I’m done, a lot of us are. Good luck.

          • @[email protected]
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            421 days ago

            Surely we’ll all be okay as long as people are teaching us to be civil and not… harm the cause.

            I never claimed that I wanted people to remain “civil”, you can attack that strawman as you wish.

            I don’t mind people engaging in violent disobedience or civil disobedience, every MLK needs a Malcom X. However, I just don’t see the benefit in this particular situation. If you are going to do something that could potentially harm public sentiment you should at least be doing something that materially changes things for the positive.

            I’m done, a lot of us are. Good luck.

            Get off your high horse, were all dealing with the same problem here. Just because someone differs in opinion on how political capital should be spent, it doesn’t mean your perspective has a monopoly on morality or anything.

            • @[email protected]
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              721 days ago

              You’re lost. Move on. The only person on a high horse here is you telling people that they’re protesting wrong.

              • @[email protected]
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                421 days ago

                Sorry for believing a protest should help your cause more than it harms it?

                You do know this particular ngo is funded by an oil heiress, right?

        • @[email protected]
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          221 days ago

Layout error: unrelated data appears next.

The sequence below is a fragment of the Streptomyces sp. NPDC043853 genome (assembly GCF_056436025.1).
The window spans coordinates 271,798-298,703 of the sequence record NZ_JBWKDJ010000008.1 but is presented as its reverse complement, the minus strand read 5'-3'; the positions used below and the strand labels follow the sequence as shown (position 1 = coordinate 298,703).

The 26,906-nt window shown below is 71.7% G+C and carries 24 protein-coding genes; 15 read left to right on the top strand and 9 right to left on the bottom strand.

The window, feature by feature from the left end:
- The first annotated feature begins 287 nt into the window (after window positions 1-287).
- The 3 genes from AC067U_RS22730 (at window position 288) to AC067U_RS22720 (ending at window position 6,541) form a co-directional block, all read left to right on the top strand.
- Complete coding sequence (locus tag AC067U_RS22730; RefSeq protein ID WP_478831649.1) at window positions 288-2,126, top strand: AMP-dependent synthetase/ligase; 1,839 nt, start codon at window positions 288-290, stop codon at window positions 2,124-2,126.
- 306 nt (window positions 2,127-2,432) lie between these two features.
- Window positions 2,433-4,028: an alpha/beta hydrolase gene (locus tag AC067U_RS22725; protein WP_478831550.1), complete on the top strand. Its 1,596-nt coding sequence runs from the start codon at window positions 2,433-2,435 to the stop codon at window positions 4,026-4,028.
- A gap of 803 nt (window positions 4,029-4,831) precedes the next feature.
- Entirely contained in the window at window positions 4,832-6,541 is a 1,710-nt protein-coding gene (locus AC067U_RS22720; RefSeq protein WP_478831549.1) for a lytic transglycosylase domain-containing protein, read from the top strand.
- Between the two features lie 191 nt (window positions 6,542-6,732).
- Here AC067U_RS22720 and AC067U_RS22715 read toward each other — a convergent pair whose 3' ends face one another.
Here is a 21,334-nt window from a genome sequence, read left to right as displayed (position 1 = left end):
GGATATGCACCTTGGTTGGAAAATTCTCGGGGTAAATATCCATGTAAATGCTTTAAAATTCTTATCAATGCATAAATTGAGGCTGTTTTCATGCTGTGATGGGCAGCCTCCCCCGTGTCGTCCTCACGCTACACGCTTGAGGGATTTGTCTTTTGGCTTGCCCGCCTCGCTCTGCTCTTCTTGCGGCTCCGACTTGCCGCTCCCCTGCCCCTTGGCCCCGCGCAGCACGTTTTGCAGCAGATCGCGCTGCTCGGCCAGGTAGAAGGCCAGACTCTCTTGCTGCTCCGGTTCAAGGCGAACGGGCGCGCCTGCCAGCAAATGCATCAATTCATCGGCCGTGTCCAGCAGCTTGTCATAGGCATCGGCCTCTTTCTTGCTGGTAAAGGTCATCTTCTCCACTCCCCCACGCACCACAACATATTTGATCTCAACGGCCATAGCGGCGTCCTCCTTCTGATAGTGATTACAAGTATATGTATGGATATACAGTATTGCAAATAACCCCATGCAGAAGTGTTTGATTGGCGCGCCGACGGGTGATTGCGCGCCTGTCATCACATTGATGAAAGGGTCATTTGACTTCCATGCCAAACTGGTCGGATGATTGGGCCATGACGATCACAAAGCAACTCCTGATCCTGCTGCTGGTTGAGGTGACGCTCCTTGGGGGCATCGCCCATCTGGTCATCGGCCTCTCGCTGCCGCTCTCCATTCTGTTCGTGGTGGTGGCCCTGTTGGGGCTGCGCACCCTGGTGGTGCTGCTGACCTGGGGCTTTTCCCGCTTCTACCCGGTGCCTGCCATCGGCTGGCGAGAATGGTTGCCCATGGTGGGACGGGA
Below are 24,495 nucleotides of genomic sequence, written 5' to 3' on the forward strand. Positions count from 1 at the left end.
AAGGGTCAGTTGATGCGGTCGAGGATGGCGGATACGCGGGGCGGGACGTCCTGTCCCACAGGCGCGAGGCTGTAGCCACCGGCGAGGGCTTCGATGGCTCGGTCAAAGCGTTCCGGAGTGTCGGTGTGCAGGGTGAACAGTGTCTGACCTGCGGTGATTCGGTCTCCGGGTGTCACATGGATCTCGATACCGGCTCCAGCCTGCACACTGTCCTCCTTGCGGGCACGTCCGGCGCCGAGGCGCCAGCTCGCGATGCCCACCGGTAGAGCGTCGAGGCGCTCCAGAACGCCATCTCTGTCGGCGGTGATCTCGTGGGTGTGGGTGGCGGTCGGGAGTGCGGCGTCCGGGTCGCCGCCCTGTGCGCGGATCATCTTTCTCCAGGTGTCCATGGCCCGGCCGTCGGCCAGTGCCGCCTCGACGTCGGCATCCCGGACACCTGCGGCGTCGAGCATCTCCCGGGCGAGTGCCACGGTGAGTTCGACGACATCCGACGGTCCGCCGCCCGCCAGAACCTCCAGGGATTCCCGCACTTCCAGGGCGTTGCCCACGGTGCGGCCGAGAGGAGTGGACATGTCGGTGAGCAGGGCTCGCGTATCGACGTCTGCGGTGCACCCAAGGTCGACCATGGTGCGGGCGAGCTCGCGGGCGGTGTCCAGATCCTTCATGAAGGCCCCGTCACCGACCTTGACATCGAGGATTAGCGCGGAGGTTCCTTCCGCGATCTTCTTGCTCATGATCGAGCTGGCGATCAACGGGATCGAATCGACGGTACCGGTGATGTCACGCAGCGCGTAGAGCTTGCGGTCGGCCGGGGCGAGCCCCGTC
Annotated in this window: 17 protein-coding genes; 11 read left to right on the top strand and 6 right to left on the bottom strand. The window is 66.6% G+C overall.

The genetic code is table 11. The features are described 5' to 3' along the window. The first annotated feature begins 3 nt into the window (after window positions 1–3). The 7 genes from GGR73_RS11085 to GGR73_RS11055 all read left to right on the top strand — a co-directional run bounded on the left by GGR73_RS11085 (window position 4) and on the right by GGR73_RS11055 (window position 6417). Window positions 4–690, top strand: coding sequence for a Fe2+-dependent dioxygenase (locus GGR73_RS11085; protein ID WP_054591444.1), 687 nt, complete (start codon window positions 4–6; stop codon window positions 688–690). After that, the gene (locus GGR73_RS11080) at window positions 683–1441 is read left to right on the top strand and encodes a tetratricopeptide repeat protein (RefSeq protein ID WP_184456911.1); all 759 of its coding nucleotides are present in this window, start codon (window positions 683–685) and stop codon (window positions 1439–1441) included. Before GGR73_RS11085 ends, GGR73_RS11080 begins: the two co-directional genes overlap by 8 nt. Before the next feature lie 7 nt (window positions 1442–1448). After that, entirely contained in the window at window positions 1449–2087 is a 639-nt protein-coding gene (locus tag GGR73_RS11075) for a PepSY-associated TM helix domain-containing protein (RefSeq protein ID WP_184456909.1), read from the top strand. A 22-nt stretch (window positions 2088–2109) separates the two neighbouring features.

Even bad press is still press? I don’t have an opinion on Stonehenge yet; I’m pretty sure the art they “defaced” was only the protective casing; and I haven’t researched them enough to form a true opinion of my own

          But now I’m curious as to whether (or not) “I think” their motives are “ignorant” or somehow “nefarious” at times. I’ve seen them in the news for a while now, and I haven’t always agreed with their course of action… sometimes I believe it to be too impulsive. But they’re still doing it. They’ve forced a discussion that keeps the issue in the forefront, and now it has me wanting to look-into their situation more. And I do believe-in what they’re advocating, even if I’m not sure it’s the “correct” way to do it

          Yet here we are, talking about it. “There’s no such thing as ‘Bad Press’”, I guess? Are they right?.. maybe. Are they detracting from the plight?.. also, maybe. Am I sure of my opinion of their protests?.. no, not really. Seems like something I’ll have to read more about.

          So maybe, mission accomplished (in-progress)? Idk, but I see the merit regardless of their actions

          • @[email protected]
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            621 days ago

            Stonehenge wasn’t harmed. The pigment is water soluble, it washes off with the rain. No chemical damage.

          • @[email protected]
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            321 days ago

            Yet here we are, talking about it. “There’s no such thing as ‘Bad Press’”, I guess? Are they right?.. maybe. Are they detracting from the plight?.. also, maybe. Am I sure of my opinion of their protests?.. no, not really.